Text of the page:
Patterns and potential drivers of declining oxygen content along the southern California coast
Limnol. Oceanogr., 59(4), 2014, 1127-1138 | DOI: 10.4319/lo.2014.59.4.1127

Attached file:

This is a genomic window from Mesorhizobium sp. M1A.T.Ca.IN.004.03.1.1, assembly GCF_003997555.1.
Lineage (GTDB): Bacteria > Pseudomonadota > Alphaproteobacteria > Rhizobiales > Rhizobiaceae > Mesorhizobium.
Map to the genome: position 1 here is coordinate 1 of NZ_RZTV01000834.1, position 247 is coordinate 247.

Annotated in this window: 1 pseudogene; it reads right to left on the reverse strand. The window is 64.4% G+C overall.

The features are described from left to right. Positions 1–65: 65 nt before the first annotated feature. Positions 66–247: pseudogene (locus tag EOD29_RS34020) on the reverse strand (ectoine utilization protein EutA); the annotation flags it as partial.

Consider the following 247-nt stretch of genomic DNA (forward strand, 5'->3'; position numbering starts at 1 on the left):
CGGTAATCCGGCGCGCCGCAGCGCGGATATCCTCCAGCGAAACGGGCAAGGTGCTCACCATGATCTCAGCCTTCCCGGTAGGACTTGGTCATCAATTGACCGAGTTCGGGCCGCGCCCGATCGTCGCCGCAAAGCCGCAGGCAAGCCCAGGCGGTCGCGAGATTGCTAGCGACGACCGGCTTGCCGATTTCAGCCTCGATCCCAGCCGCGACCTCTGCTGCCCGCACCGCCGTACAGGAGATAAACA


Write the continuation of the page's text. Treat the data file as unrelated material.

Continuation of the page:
ABSTRACT: Here we examine a 50+ yr data set from a regionally coordinated southern California water quality monitoring program to assess temporal trends and determine whether nearshore waters are exhibiting changes in dissolved oxygen (DO) content similar to those reported offshore. DO in sub–mixed layer nearshore waters (< 10 km from shore) have declined up to four times faster than reported for offshore waters over the last 15 yr. These trends were evident over depth, and along isopycnals. They have no precedent over the past 50 yr and do not appear to be attributable primarily to large-scale climate variability in ocean DO. Coastal biophysical processes, including increased phytoplankton biomass in surface waters, are likely contributing to the recent elevated rate of DO decline in nearshore waters, as evidenced by higher rates of increase in apparent oxygen utilization. It is unclear whether these processes result from upwelling-derived or anthropogenic nutrient inputs.